KUNDUZ -- Three years after being forced from their homes by clashes between Taliban and "Islamic State of Iraq and Syria" (ISIS) militants, residents of Darzab and Qush Tepa districts of Jawzjan Province are beginning to return home.
More than 30,000 families had been displaced until Afghan National Defence and Security Forces (ANDSF) increased pressure on the militants, resulting in significant militant casualties and the surrender of more than 150 ISIS fighters in August.
The apparent ISIS capitulation came after weeks of intense militant-on-militant fighting with the Taliban in the province that reportedly killed more than 300 militants from both sides.
The insurgents who surrendered to Afghan forces in Darzab District brought with them 111 Kalashnikovs, 12 rocket propelled grenades, 9 PK machine guns, an M-16 rifle, an M-49 submachine gun and sniper rifles, according to Jawzjan provincial Governor Mawlawi Lutfullah Azizi.
After the ISIS militants surrendered to Afghan forces, ANDSF expanded its operations in the area, Jawzjan Police Chief Gen. Faqir Mohammad Jawzjani told Salaam Times.
"ISIS didn't surrender by itself," he said. "It was forced to give up when it felt the pressure from Afghan forces."
Appalled by ISIS atrocities
ISIS carried out all kinds of atrocities against civilians in three villages of Darzab: Sardara, Maghul and Alqani, Darzab tribal elder Baz Mohammad Dawar told Salaam Times.
"In addition to slaying children, ISIS militants were involved in stealing civilians' belongings, committing sexual assault, harassing civilians and setting school buildings on fire," he said.
"An 11-year-old schoolboy, Rahim Dad, was slaughtered by the group for bringing bread and water to local police," Dawar said. "This child was killed by ISIS fighters for helping his brother-in-law, who served with the local police."
ISIS fighters killed the boy April 17 in the Kotal Awesti area of Darzab, according to local authorities.
"The atrocities ISIS committed in this area were probably worse than what the group might have done in Syria and Iraq," he said, giving an example of another horrifying case.
"Four ISIS fighters seized a 19-year-old girl, who was engaged, from her home to an ISIS base, where she was raped by the entire ISIS group for four weeks," he said.
In addition, ISIS militants burned dozens of school buildings in Darzab, depriving at least 20,000 boys and girls of education, he said.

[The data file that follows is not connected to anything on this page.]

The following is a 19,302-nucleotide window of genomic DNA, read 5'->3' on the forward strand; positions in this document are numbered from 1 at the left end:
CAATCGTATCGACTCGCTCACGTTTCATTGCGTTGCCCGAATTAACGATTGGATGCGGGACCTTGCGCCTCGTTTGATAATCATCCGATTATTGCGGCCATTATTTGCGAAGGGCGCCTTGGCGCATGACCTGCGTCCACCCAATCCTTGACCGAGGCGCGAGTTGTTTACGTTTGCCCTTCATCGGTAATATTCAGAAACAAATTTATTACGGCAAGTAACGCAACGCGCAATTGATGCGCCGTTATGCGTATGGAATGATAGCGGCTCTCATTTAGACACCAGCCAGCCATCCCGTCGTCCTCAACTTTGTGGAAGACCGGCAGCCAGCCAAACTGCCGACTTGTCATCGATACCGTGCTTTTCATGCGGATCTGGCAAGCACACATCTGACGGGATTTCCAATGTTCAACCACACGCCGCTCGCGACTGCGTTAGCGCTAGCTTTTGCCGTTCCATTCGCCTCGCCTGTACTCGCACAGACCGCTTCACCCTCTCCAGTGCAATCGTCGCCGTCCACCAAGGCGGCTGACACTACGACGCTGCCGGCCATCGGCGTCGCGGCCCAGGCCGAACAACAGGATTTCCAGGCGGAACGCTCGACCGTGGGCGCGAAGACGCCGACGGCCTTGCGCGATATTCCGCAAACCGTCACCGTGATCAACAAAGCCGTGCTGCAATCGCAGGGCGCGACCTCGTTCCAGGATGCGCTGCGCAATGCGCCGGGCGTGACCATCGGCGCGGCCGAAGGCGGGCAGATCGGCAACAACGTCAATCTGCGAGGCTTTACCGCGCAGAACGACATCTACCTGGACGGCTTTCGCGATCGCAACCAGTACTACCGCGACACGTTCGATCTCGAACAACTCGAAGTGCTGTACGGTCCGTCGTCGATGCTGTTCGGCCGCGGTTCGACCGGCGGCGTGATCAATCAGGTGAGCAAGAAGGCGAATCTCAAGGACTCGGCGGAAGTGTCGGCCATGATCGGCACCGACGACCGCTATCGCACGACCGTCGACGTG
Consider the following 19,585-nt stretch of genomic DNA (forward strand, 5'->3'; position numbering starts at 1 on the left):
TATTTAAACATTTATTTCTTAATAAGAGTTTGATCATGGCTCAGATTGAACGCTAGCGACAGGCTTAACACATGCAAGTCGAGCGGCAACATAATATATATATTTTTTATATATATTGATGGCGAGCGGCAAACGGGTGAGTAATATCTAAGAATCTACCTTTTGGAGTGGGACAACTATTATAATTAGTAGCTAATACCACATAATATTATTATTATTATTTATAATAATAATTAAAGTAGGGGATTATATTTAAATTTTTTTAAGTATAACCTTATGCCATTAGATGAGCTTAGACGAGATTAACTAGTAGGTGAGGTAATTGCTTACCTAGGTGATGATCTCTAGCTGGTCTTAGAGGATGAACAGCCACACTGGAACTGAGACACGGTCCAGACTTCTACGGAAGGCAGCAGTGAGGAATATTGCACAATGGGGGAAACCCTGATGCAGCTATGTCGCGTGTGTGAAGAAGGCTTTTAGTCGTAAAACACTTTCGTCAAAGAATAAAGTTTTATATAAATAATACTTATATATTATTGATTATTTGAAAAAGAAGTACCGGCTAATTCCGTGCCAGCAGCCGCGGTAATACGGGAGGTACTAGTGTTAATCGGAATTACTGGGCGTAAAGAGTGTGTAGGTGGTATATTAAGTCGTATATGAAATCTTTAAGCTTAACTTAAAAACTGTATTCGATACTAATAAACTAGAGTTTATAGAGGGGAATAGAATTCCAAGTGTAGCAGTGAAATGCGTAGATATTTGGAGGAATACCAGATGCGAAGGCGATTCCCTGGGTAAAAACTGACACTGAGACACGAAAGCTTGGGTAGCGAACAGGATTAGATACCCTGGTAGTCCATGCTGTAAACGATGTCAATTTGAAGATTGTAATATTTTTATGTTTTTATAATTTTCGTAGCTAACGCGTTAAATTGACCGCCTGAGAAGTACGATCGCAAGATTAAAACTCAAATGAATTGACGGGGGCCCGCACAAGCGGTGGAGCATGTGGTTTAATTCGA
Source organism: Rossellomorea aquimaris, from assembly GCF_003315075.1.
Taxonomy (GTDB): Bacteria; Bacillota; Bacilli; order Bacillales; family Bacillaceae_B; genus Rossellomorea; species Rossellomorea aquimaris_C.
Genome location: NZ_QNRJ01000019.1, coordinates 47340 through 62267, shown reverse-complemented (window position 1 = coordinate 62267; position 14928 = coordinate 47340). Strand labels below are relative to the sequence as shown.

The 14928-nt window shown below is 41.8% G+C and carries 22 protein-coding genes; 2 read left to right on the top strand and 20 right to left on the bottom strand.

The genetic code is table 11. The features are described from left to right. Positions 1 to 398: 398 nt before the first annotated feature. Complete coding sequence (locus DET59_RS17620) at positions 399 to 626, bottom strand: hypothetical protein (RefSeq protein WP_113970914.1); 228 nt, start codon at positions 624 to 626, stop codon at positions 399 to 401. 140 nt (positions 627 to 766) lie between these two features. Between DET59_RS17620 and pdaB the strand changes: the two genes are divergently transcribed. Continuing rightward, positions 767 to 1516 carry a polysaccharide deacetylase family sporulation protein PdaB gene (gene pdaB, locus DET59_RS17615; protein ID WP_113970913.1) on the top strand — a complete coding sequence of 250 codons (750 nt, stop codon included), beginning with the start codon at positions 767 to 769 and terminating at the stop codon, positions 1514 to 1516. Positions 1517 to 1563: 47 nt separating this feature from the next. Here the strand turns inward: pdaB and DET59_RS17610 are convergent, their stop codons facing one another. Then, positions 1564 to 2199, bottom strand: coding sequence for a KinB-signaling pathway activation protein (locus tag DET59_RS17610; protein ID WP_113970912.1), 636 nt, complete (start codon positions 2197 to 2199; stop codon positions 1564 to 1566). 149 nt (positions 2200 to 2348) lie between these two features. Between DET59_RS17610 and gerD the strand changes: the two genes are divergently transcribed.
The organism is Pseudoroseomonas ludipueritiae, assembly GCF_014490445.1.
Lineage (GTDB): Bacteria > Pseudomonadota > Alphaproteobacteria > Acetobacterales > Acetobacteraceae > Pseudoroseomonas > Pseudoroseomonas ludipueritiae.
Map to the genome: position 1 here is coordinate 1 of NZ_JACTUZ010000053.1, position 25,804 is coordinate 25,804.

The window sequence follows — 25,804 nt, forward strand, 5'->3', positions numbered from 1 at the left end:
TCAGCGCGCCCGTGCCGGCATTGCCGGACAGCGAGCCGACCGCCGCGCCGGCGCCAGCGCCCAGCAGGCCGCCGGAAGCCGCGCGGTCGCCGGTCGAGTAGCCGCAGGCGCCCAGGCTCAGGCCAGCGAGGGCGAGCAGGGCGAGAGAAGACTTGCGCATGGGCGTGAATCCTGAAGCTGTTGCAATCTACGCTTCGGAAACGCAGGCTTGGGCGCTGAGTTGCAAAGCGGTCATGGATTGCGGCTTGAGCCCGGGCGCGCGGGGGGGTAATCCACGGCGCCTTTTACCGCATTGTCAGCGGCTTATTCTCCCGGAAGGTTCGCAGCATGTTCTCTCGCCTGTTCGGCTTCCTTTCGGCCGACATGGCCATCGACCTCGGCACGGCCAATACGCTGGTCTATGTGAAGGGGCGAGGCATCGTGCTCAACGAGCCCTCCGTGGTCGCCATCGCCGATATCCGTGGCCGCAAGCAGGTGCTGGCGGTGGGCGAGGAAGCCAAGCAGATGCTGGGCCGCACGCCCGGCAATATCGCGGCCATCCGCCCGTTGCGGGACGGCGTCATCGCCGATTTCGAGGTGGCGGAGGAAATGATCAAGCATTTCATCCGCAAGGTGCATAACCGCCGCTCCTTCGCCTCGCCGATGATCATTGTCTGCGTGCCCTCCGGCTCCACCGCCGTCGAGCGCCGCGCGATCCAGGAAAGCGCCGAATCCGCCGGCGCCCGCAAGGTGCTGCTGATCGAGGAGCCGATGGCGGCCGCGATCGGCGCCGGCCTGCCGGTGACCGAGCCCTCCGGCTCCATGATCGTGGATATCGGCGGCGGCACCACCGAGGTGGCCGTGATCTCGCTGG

"ISIS fighters committed the worst crimes," he said. "The residents of Darzab now have the right to take ISIS fighters to trial."
Public calls for justice, punishment
"ISIS militants and their leaders should be sentenced to the worst punishment because they have ruined lives here," said Hafiz Big, a 48-year-old resident of Sheberghan and native of Darzab District.
"Their acts were absolutely lawless and inhumane," he told Salaam Times. "They closed down schools in the area, destroyed school buildings and dug trenches in civilians' houses."
After ISIS militants conceded defeat in Jawzjan, Afghan Chief Executive Abdullah Abdullah said at a cabinet meeting August 6 that the surrendered militants would be treated as prisoners of war.
"Surrendering to the government after they were besieged won't mean their brutalities are overlooked and that they are forgiven," he said. "They gave up after their leader, Hebatullah, and tens of his fighters were killed ... by our special forces."
"After ISIS was ousted, the residents of this area started to live in peace, freed of oppression," said Malak Mohammad, 37, a resident of Darzab District.
"ISIS inflicted the worst kind of cruelty for three years -- may God punish it," he told Salaam Times.
Security forces should now increase efforts to ensure lasting security and stability in Darzab, said Babur Ishchi, chairman of the Jawzjan Provincial Council.
"Afghan forces should not lose the opportunity to continue conducting clearance operations during this time of year," he told Salaam Times.
"Most of the families have now resettled in their areas, but if the local government doesn't install checkpoints and deploy additional security forces, challenges may rise again next year," he said.
Government providing assistance, security
The displaced families had been living in rental houses in Sheberghan until ANDSF cleared ISIS from the area.
Now that families are returning, local authorities are working to provide assistance, but the families say they still face difficulties.
Marhaba, a 42-year-old mother of four, said she was happy to return home to Darzab but was appalled by the destruction ISIS inflicted on civilians' houses, including turning them into trenches.
"We had everything when we were fleeing, but now that we have returned, nothing is left for us," she told Salaam Times. "ISIS looted our houses and turned my family's rooms, kitchen, oven and barn into ruins, which we now have to rebuild in this cold winter."
The government has increased its efforts to create jobs for the returning families and will implement plans to bring small and large economic projects to Darzab soon, said Azizi the governor.
"The government is committed to ensuring security in these areas and attending to public needs," he told reporters October 27, adding that local authorities have re-opened 50 schools that ISIS militants shut down.